JTF (just the facts): A group show containing 85 photographs/photographic works, variously framed and matted, and hung against grey walls in a single room gallery space interrupted by a handful of small dividing walls. The works span a wide variety of photographic/printing processes, and were generally made between 1858 and 2013, with one engraving from 1671. Physical dimensions range from roughly 4×3 to 51×41 (or reverse). The show was curated by Joel Smith, and was drawn from both the museum’s permanent collection and from some 25 private collections.
The following photographers were included in the exhibit:
Acme Photography Bureau, Vito Acconci, Robert Adams, Anonymous, Ilse Bing, Samuel Bourne, Marco Breuer, Julia Margaret Cameron, Chambertin, Edward Curtis, Tim Davis, Vicomte Aymard de Banville, Charles Lutwidge Dodgson, Alfred Eisenstaedt, Frederick Evans, Fairchild Aerial Surveys, Farfa, Roger Fenton, Robert Frank, Noriko Furunishi, Luigi Ghirri, Allen Ginsberg, Eugene Goldbeck, Heinz Hajek-Halke, Florence Henri, Ray Johnson, Athanasius Kirchner, Philip Adolphe Klier, John Lehr, Liu Wei, Mike Mandel, Christian Marclay, NASA, John O’Reilly, Irving Penn, Pierre Pullis, George Rockwood, Tomoko Sawada, Schagge Brothers Studio, Charles Schenk, Jose Maria Sert, Charles Sheeler, Julius Shulman, Malick Sidibé, Richard Sharpe Shaver, Sandy Skoglund, Keith Smith, Giorgio Sommer, Louis Stettner, Ezra Stoller, Karl Struss, Larry Sultan, Sid Tate, Adolphe Terris, George Tice, Gaston Tissandier, Underwood & Underwood Studio, Sara VanDerBeek, Wallace Studio, William Wegman, Robert Wiles, Maximilian Wolf, Georgii Zimin.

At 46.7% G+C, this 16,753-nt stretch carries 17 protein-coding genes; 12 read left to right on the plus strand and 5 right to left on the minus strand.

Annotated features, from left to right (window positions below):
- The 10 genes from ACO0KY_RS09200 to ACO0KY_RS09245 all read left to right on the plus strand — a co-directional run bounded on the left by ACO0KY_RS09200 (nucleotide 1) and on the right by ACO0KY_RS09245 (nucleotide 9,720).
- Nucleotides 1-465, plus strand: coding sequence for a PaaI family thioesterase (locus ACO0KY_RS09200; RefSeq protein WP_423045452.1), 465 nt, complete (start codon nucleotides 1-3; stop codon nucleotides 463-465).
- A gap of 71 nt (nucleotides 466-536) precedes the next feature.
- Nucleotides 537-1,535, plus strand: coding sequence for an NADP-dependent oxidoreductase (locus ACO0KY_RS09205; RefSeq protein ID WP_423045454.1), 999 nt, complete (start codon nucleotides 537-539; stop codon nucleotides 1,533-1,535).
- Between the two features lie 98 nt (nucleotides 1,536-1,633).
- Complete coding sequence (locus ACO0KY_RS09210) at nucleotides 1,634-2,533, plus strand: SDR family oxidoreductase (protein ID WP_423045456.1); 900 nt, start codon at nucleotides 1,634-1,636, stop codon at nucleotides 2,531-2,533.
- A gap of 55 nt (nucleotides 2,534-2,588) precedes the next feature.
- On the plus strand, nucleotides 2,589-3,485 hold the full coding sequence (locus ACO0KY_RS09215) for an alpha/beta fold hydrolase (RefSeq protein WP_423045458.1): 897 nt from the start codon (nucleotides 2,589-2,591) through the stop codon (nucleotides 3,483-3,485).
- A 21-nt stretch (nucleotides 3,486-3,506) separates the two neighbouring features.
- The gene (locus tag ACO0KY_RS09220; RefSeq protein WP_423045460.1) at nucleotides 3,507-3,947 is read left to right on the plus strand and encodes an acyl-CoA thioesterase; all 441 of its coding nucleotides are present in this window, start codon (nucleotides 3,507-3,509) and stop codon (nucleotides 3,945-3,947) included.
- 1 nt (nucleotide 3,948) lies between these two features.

While no photography was allowed in the galleries, the installation shots below were provided by the museum, courtesy The Morgan Library & Museum, photography by Graham S. Haber, 2014.
Comments/Context: Whether by the nature of their permanent collections or by the personalities and interests of their directors and curators, over time, museums develop distinct identities and temperaments. From a photography perspective, it would be hard to close our eyes and confuse shows put on by the Met and MoMA, or even the Whitney and the Guggenheim – these institutions come at the medium of photography from remarkably different angles, and end up with shows that leverage their strengths and match their dispositions with surprising consistency.
In 2012, Joel Smith took over as the first curator of photography at the Morgan Library, and in many ways, this show is a kind of debutante ball, an inaugural reintroduction of the stately Morgan as a place where photography is going to be actively considered on a going forward basis. While having any major museum the caliber of the Morgan join the conversation about photography is certainly cause for celebration, the intelligence that Smith has applied to this re-entry is worth noting – he didn’t just do what the others are doing, but has instead taken stock from his own vantage point (namely an astounding strength in books and works on paper) and offered a different vision of the medium. What’s exciting is that the claim he appears to have staked is broad and inclusive, stretching across time periods and processes, from archly conceptual to snapshot and vernacular, across high and low culture, asking us to see photography as an evolving, ever changing confluence of approaches and visual ideas. While we might have expected the Morgan to follow and develop an interest in photobooks, it’s clear that we’re going to get something much more integrated and far reaching. This is a boldly alternate, almost contrarian path, and it bodes well for the development of some durably original thinking.